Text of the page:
BUDAPEST — As the European Parliament prepares to vote on a resolution calling for sanctions on Hungary for so-called rule-of-law violations, it’s worth taking a moment to examine the basis of the accusations.
The parliamentary investigation on which lawmakers have been asked to base their decision — known as the Sargentini report — is misleading and riddled with factual errors. Based on liberal fundamentalism and tactical naming-and-shaming, it betrays a shallow, misjudged approach and ignores the will of the Hungarian electorate.
The report is the product of liberal bias against contemporary European conservatism, national sovereignty, core Christian-democratic values, the political roots of Europe’s founding fathers and, quite simply, against objective dialogue based on facts.
A number of the issues in the report have been dealt with already by the relevant institutions; others are still pending procedures, notably those that rely on decisions by the European Court of Justice. Some points of criticism don’t fall under the remit of the EU at all, or are simply incorrect. Despite the accusations, Hungary has proven it is committed to protecting its Roma population and providing them with public employment alternatives. Viktor Orbán‘s government was also the first to send a Roma woman to the European Parliament.
Moreover, it has always had a zero-tolerance policy toward anti-Semitism. In his visit to Hungary in July 2017, Israeli Prime Minister Benjamin Netanyahu stated that “Budapest is at the forefront of the states that are opposed to anti-Jewish policy.”
We represent democracy, the rule of law and liberty of thought — a real democracy, not a democracy of illusions.
Most importantly, the procedure governing the investigation was not open or fair and did not allow for factual input from the Hungarian side. In a media sphere saturated by biased information, the person tasked with this sensitive job — Judith Sargentini, a Dutch member of the European Parliament — should at least have made an attempt to step out of her own ideological echo chamber.
Instead, she held meetings behind closed doors, restricted the length of meetings with government representatives and refused to make the accusations known to Hungarian authorities. In her report, she constantly refers to the same small group of foreign NGOs, completely ignoring more than 60,000 civil organizations operating in Hungary.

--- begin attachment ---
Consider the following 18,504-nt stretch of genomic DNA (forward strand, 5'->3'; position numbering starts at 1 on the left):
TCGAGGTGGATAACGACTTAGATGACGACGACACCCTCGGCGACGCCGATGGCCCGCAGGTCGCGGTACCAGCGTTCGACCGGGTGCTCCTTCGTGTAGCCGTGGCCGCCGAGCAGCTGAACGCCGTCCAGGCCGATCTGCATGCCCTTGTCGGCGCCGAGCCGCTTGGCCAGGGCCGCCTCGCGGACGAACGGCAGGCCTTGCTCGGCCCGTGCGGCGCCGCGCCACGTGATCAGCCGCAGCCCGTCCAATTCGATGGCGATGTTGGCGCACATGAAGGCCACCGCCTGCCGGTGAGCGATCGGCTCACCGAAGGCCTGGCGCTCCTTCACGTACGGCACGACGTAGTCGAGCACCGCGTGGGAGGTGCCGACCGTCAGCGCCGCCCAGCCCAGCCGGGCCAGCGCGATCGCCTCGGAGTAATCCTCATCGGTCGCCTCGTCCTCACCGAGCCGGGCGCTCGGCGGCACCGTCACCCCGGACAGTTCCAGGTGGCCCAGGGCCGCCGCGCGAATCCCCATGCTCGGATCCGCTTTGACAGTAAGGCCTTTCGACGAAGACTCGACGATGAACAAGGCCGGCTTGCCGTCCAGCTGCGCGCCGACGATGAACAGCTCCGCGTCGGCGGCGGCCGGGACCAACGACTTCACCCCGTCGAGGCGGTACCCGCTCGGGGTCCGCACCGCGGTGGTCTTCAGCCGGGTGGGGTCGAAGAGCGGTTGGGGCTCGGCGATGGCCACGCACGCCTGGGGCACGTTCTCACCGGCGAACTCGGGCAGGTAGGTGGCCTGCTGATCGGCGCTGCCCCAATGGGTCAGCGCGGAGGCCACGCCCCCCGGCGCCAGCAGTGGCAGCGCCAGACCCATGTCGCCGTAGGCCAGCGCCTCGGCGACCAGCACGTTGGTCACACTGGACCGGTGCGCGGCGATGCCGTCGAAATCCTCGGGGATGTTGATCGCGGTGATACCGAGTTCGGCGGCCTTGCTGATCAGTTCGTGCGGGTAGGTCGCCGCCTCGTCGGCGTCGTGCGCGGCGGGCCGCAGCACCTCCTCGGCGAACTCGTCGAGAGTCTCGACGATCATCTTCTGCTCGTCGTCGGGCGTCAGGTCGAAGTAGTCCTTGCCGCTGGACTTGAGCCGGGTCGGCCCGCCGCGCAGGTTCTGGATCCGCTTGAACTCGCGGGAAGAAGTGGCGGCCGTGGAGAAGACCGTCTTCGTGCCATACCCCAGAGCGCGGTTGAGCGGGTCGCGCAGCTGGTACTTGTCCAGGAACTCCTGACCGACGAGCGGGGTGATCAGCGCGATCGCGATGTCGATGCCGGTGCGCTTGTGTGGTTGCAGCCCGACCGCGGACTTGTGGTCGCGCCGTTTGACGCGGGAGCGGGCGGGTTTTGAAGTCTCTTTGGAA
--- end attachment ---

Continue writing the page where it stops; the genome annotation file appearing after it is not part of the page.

As a result, the European Parliament has engaged in a political witchhunt that lacks common sense and highlights the institution’s inability to respond to complex issues. Hungary has become an “issue” for the simple reason that some of its national policies run against mainstream EU institutional logic and memory.
It is important to remember that these government policies are based on the representative power won by free and just elections. The Hungarian government is respecting the will of its electorate.
The report, by contrast, does not abide by democratic principles. Sargentini and her peers design and create policy according to a top-down approach that lacks objectivity.
There is a democratic deficit in Europe. The results of recent elections across the bloc have made this clear. Citizens want a more citizen-friendly Europe. They want a strong Europe of strong nations.
European politics is not a simple monochrome any more. The true colours of Europe and its citizens are not only represented by the left-liberal rainbow coalition that dominated the last two decades of EU politics.
Hungary’s Christian-democratic government has listened to its electorate. We represent democracy, the rule of law and liberty of thought — a real democracy, not a democracy of illusions. As the Bible tells us, a solid house has to be built on solid values and beliefs.
Politically motivated attacks and lecturing other EU leaders will divide the EU. Condemning Hungary based on the Sargentini report will lead the European Parliament down a slippery slope. The EU is facing a choice: Further polarize the bloc and undermine our own institutions, or strive for a Union that truly embraces diversity and allows countries to pursue their own legitimate approaches.
The decision is in our hands.
Judit Varga is Hungarian minister of state for EU relations.